COVID-19 might have been challenging for populist governments, but that hasn’t stopped populist strains emerging in the run-up to New Zealand’s general election in October.
Populism, as commonly defined, embraces an ideology that divides society between “the pure people” and “the corrupt elite”. It contends the “will of the people” requires leadership promoting mono-culturalism, traditionalism and opposition to “globalist” plans within the “deep state”.
We have already seen some of these themes playing out in the current contest to govern New Zealand.
Having hired prominent Leave.EU campaigners Arron Banks and Andy Wigmore (the self-styled “bad boys of Brexit”), New Zealand First’s social media strategy has begun to reflect their brash strategic advice.
Party leader and Deputy Prime Minister Winston Peters has claimed New Zealand First’s “common sense” is a safeguard against the “woke pixie dust” of the Labour and Green parties. He has cast himself as the the defender of “socially conservative values like the right to believe in God”.
A risky strategy
Meanwhile, the National Party appeared to adopt a more partisan strategy after the renewed outbreak of COVID-19 in Auckland.
Leader Judith Collins said the return of the virus would “come as a shock to all New Zealanders who believed what we had been told”. She complained Health Minister Chris Hipkins had been reluctant to brief her own health spokesperson, Shane Reti.
Her deputy, Gerry Brownlee, took it further, implying Jacinda Ardern’s government had known more about the resurgence of the virus than it was publicly acknowledging. He said New Zealanders had been left “in a position of wondering what do the health authorities know that they are not fully explaining”.
Where National was taking advice is unclear, but it has in the past had direct and indirect links with conservative research and polling organisation Crosby Textor and Topham Guerin, the social media agency that helped Boris Johnson win the 2019 UK election.
To be fair to Peters, he joined other political leaders in criticising National’s position as “undermining democracy”.
However, he also joined National’s questioning of his own coalition government’s decision to grant refugee status to Kurdish-Iranian journalist Behrouz Boochani, asking why he had “jumped the queue”. Peters was accused of “race-baiting” in return.
Lessons from the US and UK
Populist lines of attack may be born out of electoral weakness and political expediency, but they are risky at a time when Ardern’s handling of the worst global pandemic since 1918 has boosted her national and international standing.
Moreover, the performance of populist governments in dealing with COVID-19 has been woeful, which hardly boosts the credibility of populist posturing over the pandemic in New Zealand.
Take Boris Johnson’s original argument in favour of a “herd immunity” strategy to avoid disrupting the economy: “You could take it on the chin […] and allow the disease, as it were, to move through the population.”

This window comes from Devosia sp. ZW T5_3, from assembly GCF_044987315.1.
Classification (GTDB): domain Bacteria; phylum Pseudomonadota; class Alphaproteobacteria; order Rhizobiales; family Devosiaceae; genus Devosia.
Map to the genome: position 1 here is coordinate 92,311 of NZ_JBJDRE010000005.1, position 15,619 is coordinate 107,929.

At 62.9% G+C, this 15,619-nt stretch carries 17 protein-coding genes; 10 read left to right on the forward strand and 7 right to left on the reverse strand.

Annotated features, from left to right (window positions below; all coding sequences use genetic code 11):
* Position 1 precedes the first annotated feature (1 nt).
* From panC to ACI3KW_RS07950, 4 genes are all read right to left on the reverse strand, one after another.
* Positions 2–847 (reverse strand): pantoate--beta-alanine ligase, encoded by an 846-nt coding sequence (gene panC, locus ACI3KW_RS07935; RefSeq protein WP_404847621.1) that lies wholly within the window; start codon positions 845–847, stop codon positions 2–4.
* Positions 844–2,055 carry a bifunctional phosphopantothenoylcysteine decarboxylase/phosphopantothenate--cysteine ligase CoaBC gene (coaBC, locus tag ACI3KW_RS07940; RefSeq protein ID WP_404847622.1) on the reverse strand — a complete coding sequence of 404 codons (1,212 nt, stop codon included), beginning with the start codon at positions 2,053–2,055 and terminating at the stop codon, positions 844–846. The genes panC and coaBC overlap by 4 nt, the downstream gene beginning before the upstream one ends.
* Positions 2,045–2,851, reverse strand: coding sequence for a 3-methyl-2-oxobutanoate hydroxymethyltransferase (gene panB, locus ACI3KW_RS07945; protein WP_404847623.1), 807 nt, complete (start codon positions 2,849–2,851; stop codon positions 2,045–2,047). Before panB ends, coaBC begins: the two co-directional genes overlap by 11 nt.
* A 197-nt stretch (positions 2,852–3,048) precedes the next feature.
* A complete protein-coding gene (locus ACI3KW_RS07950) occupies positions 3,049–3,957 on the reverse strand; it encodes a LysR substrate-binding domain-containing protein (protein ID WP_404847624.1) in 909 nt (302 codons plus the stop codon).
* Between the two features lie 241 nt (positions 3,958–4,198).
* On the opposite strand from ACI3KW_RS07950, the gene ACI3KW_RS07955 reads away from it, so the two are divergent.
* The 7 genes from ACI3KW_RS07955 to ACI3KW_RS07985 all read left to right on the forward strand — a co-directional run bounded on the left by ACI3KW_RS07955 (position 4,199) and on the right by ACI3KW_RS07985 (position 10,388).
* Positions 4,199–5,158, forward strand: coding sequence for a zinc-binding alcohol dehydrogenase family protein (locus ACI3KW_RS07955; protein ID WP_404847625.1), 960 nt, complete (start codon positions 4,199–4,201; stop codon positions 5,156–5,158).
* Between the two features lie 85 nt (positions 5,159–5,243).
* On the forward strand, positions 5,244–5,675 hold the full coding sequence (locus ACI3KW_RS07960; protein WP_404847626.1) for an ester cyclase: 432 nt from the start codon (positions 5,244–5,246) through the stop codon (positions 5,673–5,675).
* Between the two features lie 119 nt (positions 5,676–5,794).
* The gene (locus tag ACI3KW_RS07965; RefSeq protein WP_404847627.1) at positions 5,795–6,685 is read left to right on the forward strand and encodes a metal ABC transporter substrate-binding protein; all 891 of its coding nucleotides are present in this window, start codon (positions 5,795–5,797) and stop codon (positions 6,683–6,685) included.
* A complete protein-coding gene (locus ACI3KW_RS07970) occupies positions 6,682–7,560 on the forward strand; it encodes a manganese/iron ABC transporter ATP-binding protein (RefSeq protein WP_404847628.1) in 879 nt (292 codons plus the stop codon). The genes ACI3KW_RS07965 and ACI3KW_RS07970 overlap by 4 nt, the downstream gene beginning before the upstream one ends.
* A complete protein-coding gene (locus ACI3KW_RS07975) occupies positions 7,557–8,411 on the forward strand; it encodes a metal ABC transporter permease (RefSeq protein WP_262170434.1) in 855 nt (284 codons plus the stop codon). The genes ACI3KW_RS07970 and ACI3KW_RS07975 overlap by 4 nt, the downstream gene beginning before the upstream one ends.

By mid-March the World Health Organisation (WHO) was publicly questioning the absence of any clinical evidence to support this response, and the Johnson government was ordering a strict national lockdown to suppress the virus.
Now, senior cabinet ministers, including the prime minister, are facing possible prosecution for alleged misconduct in public office, which some say has led to over 60,000 avoidable deaths.
In the US, President Donald Trump responded to warnings about a potential pandemic from the WHO, intelligence agencies and senior officials between late 2019 and March 2020 by reassuring Americans they had nothing to worry about.
Only on March 17 did Trump publicly concede there was a highly contagious “invisible enemy”. But by prioritising the opening of America’s businesses and schools over a lockdown strategy, Trump undermined efforts to overcome dire shortages of PPE and ventilators in a pandemic that has now taken more than 170,000 American lives.
Populism versus pandemic
The inability of the Johnson and Trump governments to deal effectively with a real-world problem like COVID-19 is no coincidence.
Both seemed indifferent to WHO warnings on January 30 that the coronavirus was a “public health emergency of international concern”. They appeared impervious to the concerns of many health-care experts, emphasised a sense of national exceptionalism, and were painfully slow to react as the threat grew.
In contrast, the response by Ardern’s government placed New Zealand in the company of states like South Korea, Taiwan, Singapore, Germany and Vietnam that have managed to keep virus-related deaths to relatively low levels.
What they have in common is a willingness to heed WHO advice, consult with scientific and health experts, and learn from each other.
To be sure, the Ardern government must be held accountable for its handling of the pandemic. But opposition for opposition’s sake is not the answer in a major health crisis.
Politicians taking advice from those peddling misinformation and populist conspiracy theories run the risk of undermining public health messages and weakening the capacity of the country to suppress a deadly threat.
Furthermore, such tactics have already proved useless against a virus that plays only by the rules of science and objective reality.
To date, there are few signs that many New Zealand voters will be tempted by a politics-first, science-second approach during the COVID-19 crisis. Politicians who take this approach run the risk of a backlash.